Home Tech Editor, Tech AdvisorJAN 4, 2023 1:00 am GMT
Withings is launching U-Scan, the first hands-free home urine analysis lab. You might call it streaming technology. Apologies, but this is a lot to deal with at the start of January.
In the company’s own words, the device is a “miniaturized health lab that hygienically sits within any toilet bowl to unlock the wealth of health information in daily urine”. While we might take issue with the idea that anything sits hygienically in a toilet bowl, what they mean is that you’re freed from the mess and hassle of collecting and testing samples yourself.
The U-scan itself is a pebble-shaped reader, 90mm in diameter, fitted with a removable cartridge which contains a number of testing pods. When a sensor inside the device detects urine in the inlet, a pump moves the sample into a microfluidic circuit for analysis. Results are sent to the accompanying app via Wi-Fi or Bluetooth.
The cartridge and battery last for three months. Once a urine sample has been collected and analysed, it’s ejected, the cartridge rotates to present a fresh analysis pod, and the entire device is cleaned with a toilet flush.
The technology took four years to develop and involved 13 groups of patent applications.
Use, price and availability
The device and the first consumer cartridges will launch in Europe in the second quarter of 2023. It’s awaiting FDA approval before a planned US launch.
As you might expect for a little lab in a toilet bowl, its price is steep. A starter kit, containing one device and a cartridge that lasts three months will cost €499.95. After this, users can opt for a cartridge subscription or buy cartridges on a one-off basis direct from Withings. We don’t yet know the price of an individual cartridge.
There are two consumer cartridge options available for launch, although more are planned for the future. The U-Scan Cycle Sync is for women’s monthly cycle tracking, and the U-Scan Nutri Balance will analyse hydration and nutrition. Both will send data to an accompanying app that will display data insights and analysis.
Of the two, we think the Nutri Balance might be a harder sell. It will deliver information on fluid and water balance, protein and vegetable balance, ketone levels and vitamin C levels. It’s nice to have – especially for athletes – but it’s not really crucial information. And five hundred Euros is a lot for the average person to shell out for information they don’t need.
While still niche, the U-Scan Cycle Sync could be a real boon for women trying to conceive. As well as the nutritional readings, it will monitor hormonal changes to precisely chart the menstrual cycle, predict ovulation times, track symptoms and let users optimise their diet for hormone levels. If it’s as accurate as Withings is suggesting, it would be much more reliable than ovulation sticks. And, if it could take the place of other pricey fertility trackers and aids, it would be much more financially appealing.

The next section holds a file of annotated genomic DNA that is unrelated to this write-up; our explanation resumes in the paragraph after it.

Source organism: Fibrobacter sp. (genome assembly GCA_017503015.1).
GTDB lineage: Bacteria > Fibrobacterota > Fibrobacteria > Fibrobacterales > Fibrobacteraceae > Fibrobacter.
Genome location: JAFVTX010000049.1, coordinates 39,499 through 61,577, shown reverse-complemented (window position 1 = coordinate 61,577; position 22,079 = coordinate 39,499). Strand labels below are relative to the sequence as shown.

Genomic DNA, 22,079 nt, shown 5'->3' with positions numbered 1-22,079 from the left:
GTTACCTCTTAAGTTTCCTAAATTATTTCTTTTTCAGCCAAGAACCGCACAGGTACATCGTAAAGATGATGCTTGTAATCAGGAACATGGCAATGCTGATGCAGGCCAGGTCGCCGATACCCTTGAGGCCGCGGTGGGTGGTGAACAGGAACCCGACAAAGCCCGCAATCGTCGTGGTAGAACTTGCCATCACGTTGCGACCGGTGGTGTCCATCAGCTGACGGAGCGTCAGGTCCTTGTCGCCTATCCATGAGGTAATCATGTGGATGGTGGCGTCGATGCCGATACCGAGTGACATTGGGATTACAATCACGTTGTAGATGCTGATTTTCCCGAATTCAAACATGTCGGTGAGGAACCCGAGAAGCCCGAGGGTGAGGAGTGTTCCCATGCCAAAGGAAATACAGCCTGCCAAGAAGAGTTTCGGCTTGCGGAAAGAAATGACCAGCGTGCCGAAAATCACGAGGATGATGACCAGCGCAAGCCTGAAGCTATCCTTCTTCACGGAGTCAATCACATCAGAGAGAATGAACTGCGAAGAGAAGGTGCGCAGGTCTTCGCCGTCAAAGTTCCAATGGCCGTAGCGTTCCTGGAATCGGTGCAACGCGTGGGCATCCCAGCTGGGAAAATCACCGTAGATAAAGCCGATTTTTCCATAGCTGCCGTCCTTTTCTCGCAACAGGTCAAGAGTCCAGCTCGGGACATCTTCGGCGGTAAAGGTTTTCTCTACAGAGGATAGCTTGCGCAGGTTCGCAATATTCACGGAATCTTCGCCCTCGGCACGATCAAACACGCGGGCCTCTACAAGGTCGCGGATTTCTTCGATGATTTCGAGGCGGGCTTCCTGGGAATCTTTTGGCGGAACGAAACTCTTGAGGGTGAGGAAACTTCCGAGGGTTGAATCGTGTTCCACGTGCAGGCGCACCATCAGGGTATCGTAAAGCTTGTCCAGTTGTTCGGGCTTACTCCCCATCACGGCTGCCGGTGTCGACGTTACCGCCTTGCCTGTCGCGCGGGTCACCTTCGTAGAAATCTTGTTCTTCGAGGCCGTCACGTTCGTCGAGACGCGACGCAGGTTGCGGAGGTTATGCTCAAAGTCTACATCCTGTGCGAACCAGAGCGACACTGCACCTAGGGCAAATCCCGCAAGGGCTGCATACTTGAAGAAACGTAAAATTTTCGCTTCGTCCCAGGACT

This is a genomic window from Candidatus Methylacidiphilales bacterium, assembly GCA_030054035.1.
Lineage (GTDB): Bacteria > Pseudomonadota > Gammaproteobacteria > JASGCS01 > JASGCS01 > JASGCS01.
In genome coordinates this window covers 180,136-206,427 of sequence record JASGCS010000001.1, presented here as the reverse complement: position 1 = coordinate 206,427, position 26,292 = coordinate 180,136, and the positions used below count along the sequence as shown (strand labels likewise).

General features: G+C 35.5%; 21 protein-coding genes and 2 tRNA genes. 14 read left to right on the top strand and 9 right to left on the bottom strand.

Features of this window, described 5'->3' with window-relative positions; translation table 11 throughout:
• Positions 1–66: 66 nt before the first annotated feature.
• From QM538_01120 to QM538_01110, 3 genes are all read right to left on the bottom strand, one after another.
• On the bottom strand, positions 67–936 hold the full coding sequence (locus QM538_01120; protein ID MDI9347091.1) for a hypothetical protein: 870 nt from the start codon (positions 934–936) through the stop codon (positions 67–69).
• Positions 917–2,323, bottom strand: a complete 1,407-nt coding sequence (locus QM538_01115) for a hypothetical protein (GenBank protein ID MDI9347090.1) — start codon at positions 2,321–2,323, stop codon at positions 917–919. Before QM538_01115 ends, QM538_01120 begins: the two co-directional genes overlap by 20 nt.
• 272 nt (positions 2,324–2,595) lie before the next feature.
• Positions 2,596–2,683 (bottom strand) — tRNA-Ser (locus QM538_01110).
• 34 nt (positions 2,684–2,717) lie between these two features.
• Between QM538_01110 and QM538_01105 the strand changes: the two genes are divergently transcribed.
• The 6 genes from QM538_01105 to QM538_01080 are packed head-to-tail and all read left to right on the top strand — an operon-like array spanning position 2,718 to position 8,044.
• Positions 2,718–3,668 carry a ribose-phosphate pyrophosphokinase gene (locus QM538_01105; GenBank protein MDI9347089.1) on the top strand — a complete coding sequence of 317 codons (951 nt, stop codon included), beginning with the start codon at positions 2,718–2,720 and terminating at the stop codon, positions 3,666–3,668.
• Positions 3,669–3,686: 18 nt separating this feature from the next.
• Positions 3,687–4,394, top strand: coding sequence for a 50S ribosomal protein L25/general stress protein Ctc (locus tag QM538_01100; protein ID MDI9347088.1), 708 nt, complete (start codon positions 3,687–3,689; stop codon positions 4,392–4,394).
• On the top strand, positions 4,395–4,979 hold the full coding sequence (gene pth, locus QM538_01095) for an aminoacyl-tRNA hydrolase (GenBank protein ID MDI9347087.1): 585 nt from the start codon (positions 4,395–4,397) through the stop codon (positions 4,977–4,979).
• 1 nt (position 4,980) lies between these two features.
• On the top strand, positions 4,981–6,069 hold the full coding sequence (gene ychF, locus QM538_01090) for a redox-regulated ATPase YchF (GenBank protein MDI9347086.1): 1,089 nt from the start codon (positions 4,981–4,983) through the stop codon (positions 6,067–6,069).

Of course, the U-Scan involves the collection of extremely personal data and Withings is keen to state that it follows GDPR, which it describes as “the most demanding privacy regulation” and that it complies with the highest security standards in the handling and transmission of personal data.
Medical market use
Meanwhile, the brand’s business to business division, Withings Health Solutions, is developing the U-Scan for medical markets. So far, it has partnered with the Georges Pompidou European Hospital in Paris, where it was used to help plan follow-up treatment for patients with kidney stones. A second collaboration with the Institut Curie, for ovarian and bladder cancer patients, is also underway.
The cartridge available to medical professionals can currently monitor pH, ketones, vitamin C, albumin, creatinine and specific gravity (the concentration of urine) but Withings’ chemistry teams can work with doctors to create other measurements. It has a number of potential applications, from clinical trials to home monitoring – once it has achieved regulatory approval.
This is another step towards Withings becoming a holistic medical technology brand and bridge between patients and medical professionals, rather than just a maker of home fitness devices. Its Body Scan smart scale, launched this time last year, also gives ECG measurements and US users can share readings with their doctors via Withings’ RPM (remote patient monitoring system).
The U-Scan will launch in Europe in the second quarter of 2023, priced at €499.95 with Nutri Balance and Cycle Sync cartridges available.
The questions raised by this technology are legion. But the first one for us is this: if a guest uses your bathroom, are you in danger of getting a pop-up notification of their urine analysis? Second – how are they demonstrating the U-Scan at CES? Journalists are usually offered a hands-on but I don’t want to think what the equivalent could be.
Right now, the best way to keep track of your fitness at home is via a smart scale. Have a look at our round-up of the best smart scales we’ve tested, which includes a device from Withings.
Emma is Home Tech Editor at Tech Advisor. She covers everything from kitchen appliances to smart home devices, from floor care to personal care to air care technology. She’s particularly interested in environmentally conscious brands and products that save people time and money.